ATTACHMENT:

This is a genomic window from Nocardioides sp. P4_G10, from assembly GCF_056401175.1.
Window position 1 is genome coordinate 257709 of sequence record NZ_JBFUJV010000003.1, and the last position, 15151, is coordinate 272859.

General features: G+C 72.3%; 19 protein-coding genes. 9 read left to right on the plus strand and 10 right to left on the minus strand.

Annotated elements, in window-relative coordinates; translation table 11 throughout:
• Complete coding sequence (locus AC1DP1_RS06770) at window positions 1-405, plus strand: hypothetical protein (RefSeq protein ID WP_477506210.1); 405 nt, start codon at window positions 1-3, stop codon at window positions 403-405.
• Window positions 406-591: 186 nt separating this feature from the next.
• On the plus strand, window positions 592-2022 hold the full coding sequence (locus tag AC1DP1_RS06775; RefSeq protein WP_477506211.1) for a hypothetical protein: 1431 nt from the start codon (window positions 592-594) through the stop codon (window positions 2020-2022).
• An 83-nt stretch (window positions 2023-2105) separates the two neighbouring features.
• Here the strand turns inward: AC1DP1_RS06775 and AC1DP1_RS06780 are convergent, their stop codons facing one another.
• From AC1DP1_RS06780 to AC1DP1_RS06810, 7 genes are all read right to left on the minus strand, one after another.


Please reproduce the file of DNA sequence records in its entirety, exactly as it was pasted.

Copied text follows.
This is a genomic window from Nocardioides sp. P4_G10, from assembly GCF_056401175.1.
Window position 1 is genome coordinate 257709 of sequence record NZ_JBFUJV010000003.1, and the last position, 15151, is coordinate 272859.

General features: G+C 72.3%; 19 protein-coding genes. 9 read left to right on the plus strand and 10 right to left on the minus strand.

Annotated elements, in window-relative coordinates; translation table 11 throughout:
• Complete coding sequence (locus AC1DP1_RS06770) at window positions 1-405, plus strand: hypothetical protein (RefSeq protein ID WP_477506210.1); 405 nt, start codon at window positions 1-3, stop codon at window positions 403-405.
• Window positions 406-591: 186 nt separating this feature from the next.
• On the plus strand, window positions 592-2022 hold the full coding sequence (locus tag AC1DP1_RS06775; RefSeq protein WP_477506211.1) for a hypothetical protein: 1431 nt from the start codon (window positions 592-594) through the stop codon (window positions 2020-2022).
• An 83-nt stretch (window positions 2023-2105) separates the two neighbouring features.
• Here the strand turns inward: AC1DP1_RS06775 and AC1DP1_RS06780 are convergent, their stop codons facing one another.
• From AC1DP1_RS06780 to AC1DP1_RS06810, 7 genes are all read right to left on the minus strand, one after another.